IT AIN’T what you know, it’s who you know!
If anyone doubted that this is a defining feature of the way we are ruled in Britain then the events of recent days will have disabused them.
The outstanding personal quality possessed by the people who fill each office of state in the Tory government is the same as that possessed by the people it appoints to such sinecures as are in its gift.
It is almost invariably a wise choice of parents.
To this is added the good fortune in going to a school that is endowed with small class sizes, extensive facilities and expert and intensive tuition.
If, by fortunate coincidence, such schools are filled by people who, by happenstance, are well-connected with families already embedded in big business, high finance and the upper reaches of government and the Civil Service, who might find this objectionable?
Add to this the bonds of affinity and friendship that a late adolescence and early adulthood spent in prestigious universities — whose selection procedures rarely fail to reproduce the social milieu of the rich and entitled — and an easy entry into the world of well-remunerated employment in government or business seems almost natural.
The more opaque processes which led to Her Ladyship Dido Harding — who entered the Lords at the gift of David Cameron and who in her personal life has the good fortune to be married to Tory MP John Penrose — to head the Covid Test and Trace organisation remain both obscure and unremarkable.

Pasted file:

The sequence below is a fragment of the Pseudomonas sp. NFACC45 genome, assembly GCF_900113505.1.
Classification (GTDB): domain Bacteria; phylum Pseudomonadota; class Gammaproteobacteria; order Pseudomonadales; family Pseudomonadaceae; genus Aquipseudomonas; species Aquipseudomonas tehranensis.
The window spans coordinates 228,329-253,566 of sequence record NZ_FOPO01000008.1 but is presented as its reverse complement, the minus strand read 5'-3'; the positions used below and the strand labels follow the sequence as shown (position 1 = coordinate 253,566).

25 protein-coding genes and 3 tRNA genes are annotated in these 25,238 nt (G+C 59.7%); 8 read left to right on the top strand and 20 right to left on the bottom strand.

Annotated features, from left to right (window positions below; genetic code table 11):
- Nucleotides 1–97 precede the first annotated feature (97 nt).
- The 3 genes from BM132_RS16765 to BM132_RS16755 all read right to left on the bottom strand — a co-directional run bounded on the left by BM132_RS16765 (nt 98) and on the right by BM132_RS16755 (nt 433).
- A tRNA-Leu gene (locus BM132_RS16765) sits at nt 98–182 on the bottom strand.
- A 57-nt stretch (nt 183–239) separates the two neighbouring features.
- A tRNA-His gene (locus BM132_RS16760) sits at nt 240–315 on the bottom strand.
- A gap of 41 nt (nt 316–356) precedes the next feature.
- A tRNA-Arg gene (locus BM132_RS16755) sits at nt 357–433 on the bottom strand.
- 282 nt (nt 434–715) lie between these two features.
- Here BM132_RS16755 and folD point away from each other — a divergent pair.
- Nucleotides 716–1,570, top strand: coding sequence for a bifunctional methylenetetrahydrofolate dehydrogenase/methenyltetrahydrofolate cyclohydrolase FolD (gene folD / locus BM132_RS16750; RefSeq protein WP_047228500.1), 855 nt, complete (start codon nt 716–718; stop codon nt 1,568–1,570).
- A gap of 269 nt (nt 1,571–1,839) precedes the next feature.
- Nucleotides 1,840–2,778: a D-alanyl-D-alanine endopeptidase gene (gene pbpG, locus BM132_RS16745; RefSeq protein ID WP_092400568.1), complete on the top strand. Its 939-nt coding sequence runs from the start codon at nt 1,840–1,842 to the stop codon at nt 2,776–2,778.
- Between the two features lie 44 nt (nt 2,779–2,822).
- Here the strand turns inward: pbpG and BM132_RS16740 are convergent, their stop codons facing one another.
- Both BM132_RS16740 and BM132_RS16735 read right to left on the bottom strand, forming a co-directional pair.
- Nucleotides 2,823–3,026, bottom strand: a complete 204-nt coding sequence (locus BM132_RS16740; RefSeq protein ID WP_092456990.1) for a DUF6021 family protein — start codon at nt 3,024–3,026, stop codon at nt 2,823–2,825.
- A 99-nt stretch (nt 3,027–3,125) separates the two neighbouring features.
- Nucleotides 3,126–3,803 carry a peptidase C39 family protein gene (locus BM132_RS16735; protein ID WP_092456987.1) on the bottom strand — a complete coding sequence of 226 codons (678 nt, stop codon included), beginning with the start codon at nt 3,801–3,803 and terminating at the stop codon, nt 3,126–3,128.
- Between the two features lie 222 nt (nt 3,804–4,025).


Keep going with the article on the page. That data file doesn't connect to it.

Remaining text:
It is today’s excellent journalism by Gabriel Pogrund and Tom Calver at the Sunday Times which allows us to test and trace the extensive network of personal connections which conjoin the active figures in the government’s disastrous pandemic policies to a raft of further enriched beneficiaries of government contracts.
As such it is almost enough to permit a breach of the boycott of the Sunday Times – although this material can be read on the internet without enriching Murdoch or perhaps acquired, with a slight delay, as a wrapping to cod and chips.
We have too little information to speculate with authority as to why and how this assault on the probity of Boris Johnson’s government has emerged in the Murdoch press, but the speculation is that it has something to do with a reorientation of government policy — one consequence of which is the departure of Johnson’s consiglieri.
When two absolutely contradictory and perfectly dovetailed stories appear in the press it naturally invites suspicion that they share the same source or at least serve the same interests.
So, on one hand, we are told that Johnson regrets his Brexit turn and is looking for a way out and, on the other hand, that with the departure of his two fixers he is the last Brexiteer standing in No 10.
And if these two stories are not completely and mutually exclusive, one thing is certain, the Prime Minister is looking for a solution to his difficulties.
Restoring his relationship with the parliamentary Tory Party is one priority.
We should not be surprised if the coming days see a fudge on fishing and a recalibration of the rules around government aid to industry that gives enough wiggle room for those capitalists who look to government for critical investment to be satisfied with an agreement with the EU.
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